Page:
The U.S. Department of Labor awarded a federal grant to TSTF to upgrade the energy efficiency skills of operations and maintenance staff and the response to the program has been positive. “Owners, management companies and employees see Green Supers as a program that adds value, skills and opportunities to make our buildings greener and more energy efficient,” says Nelson.
This year, The Urban Green Council’s Green Codes Task Force released 111 recommendations to green the laws and regulations governing construction. “They are proposing amendments into the building code,” explains DelPercio. “Lot of what they’re proposing is based on LEED with the principles behind it.”
There is so much more going on in the city—commercially, residentially, and just plain green living—that it’s impossible to discuss it all in one article. For example, the Empire State Building is being retrofitted to reduce the energy use by nearly 40 percent, saving $4.4 million every year. To increase energy efficiency, all 6,514 windows will be refurbished on site), the heating, cooling and ventilation systems will be wirelessly monitored and controlled, offices will be organized to maximize use of natural lighting and tenants will be able to monitor their individual energy consumption.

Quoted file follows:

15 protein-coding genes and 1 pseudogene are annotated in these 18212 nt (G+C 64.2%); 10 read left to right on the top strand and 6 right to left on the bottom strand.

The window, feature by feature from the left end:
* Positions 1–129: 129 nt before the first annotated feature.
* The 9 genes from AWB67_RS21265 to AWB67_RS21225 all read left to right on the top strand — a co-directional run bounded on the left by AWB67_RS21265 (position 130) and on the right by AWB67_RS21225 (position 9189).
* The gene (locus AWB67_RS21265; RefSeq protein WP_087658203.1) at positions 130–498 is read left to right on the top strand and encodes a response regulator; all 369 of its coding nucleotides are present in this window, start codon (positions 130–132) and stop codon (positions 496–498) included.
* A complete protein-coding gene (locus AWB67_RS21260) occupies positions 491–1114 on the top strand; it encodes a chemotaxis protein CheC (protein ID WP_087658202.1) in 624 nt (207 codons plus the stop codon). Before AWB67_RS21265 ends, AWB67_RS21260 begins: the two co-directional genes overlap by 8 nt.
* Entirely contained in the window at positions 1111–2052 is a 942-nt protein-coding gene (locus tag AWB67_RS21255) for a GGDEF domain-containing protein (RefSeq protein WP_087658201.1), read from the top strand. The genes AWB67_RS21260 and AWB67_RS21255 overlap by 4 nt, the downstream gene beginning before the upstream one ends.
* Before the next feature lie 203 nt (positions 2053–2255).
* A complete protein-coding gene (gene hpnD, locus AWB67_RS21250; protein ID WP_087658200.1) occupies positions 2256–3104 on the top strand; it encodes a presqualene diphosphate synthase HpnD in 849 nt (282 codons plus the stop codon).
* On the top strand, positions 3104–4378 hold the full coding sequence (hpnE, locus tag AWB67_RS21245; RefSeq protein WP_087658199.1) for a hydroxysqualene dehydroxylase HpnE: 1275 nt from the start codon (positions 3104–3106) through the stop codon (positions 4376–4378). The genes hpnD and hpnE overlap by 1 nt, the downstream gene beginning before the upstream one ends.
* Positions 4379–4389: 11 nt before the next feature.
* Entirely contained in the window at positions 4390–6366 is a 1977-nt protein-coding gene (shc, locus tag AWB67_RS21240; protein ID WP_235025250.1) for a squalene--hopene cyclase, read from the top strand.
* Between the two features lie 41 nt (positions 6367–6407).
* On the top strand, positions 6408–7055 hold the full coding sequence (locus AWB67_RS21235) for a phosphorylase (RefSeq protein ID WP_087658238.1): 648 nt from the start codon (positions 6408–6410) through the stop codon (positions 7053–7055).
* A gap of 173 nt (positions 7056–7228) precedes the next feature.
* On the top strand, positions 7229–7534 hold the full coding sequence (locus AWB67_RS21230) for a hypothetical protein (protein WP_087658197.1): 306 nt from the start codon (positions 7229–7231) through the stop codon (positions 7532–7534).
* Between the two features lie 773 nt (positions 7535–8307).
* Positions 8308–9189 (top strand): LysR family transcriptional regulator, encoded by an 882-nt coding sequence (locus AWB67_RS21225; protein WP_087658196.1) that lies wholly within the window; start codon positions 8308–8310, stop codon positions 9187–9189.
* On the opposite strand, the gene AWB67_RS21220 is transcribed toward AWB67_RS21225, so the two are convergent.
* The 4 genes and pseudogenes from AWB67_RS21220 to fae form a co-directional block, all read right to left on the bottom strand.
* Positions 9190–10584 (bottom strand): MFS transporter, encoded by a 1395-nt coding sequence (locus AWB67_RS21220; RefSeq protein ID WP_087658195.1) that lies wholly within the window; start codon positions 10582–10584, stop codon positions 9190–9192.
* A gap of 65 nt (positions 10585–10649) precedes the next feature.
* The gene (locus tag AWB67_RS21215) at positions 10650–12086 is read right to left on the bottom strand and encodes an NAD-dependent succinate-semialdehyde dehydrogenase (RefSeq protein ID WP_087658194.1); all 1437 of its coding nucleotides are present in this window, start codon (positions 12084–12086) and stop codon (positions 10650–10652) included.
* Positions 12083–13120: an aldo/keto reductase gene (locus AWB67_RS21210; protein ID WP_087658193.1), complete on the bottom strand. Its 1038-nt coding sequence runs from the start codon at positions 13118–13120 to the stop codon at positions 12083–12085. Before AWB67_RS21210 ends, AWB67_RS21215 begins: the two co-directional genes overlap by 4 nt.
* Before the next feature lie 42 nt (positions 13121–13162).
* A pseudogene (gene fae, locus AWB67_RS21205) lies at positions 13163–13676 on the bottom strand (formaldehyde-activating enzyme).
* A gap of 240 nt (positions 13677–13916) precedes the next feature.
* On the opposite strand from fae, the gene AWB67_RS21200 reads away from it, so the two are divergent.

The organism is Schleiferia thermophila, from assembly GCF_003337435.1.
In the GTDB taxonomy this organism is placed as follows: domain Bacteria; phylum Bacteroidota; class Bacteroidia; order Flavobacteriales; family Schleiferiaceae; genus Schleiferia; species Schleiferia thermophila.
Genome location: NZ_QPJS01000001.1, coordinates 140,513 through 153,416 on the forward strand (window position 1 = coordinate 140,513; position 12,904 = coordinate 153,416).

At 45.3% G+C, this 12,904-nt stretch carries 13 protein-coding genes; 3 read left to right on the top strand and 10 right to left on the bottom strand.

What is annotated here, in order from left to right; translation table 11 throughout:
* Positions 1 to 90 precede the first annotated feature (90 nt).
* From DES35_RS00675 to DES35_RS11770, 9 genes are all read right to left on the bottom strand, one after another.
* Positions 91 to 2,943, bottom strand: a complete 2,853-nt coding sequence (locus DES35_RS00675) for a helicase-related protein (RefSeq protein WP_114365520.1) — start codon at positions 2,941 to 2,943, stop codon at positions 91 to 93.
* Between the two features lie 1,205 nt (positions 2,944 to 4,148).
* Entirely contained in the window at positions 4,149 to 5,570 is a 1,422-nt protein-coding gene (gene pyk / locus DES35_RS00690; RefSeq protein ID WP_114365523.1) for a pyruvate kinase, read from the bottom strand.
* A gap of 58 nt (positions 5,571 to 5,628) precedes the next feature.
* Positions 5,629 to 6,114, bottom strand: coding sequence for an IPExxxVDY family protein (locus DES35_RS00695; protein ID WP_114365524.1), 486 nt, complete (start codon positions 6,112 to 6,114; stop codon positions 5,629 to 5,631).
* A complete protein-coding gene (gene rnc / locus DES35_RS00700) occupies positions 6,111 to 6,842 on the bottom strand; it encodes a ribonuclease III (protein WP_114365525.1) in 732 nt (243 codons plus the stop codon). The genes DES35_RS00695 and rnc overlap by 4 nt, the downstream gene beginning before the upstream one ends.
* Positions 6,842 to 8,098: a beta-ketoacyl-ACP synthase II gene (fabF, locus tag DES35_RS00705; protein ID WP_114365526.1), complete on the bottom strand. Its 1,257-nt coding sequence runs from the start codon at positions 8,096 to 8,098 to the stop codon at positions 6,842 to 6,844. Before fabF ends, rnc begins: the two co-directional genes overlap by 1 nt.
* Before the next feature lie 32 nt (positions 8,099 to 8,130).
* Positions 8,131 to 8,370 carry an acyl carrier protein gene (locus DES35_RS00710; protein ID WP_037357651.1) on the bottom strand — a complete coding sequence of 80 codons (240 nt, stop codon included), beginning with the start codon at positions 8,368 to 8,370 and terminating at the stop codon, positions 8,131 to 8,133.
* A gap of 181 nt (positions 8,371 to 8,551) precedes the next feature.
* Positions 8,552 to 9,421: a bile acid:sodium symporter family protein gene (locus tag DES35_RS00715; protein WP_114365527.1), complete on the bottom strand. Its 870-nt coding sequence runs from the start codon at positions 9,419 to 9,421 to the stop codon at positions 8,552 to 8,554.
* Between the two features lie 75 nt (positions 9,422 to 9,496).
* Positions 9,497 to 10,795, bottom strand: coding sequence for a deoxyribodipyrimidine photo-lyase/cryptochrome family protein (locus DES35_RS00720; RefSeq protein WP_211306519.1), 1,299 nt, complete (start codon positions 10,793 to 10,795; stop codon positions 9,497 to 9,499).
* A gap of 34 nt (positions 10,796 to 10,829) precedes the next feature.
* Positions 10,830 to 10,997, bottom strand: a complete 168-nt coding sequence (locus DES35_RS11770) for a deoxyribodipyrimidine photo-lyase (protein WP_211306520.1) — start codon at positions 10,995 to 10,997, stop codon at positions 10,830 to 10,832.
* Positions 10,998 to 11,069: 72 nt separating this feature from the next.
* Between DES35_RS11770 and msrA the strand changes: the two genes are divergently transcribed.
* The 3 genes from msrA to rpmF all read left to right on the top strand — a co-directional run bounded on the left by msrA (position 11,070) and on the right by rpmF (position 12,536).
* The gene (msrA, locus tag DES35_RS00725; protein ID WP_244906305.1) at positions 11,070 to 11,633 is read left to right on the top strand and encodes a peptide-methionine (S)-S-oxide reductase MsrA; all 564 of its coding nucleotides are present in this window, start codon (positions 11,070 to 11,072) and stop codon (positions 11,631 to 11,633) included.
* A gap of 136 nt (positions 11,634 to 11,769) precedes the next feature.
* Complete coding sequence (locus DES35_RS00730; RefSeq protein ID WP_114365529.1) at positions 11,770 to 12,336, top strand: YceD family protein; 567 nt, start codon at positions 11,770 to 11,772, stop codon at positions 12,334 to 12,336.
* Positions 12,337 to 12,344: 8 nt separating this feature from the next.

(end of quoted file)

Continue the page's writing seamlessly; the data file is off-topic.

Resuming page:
And on the transportation front, New York City just got its first electric vehicle charging station, in a parking lot close to the Jacob K. Javits Convention Center and the Hudson River. It’s the first of a planned 100 EV charging stations to open within the next year.
To learn more about eco-friendly living, The Big Green Apple: Your Guide to Eco-Friendly Living in New York City, provides simple ways you can make a difference. With it, you'll discover a comprehensive set of tips and strategies of how to adopt a lower-impact life without compromising your comfortable and cool urban lifestyle. You can also check out this database for a list of incentives. Go to www.dsireusa.org and click on NY state.
Lisa Iannucci is an author, a freelance writer and a frequent contributor to The Cooperator.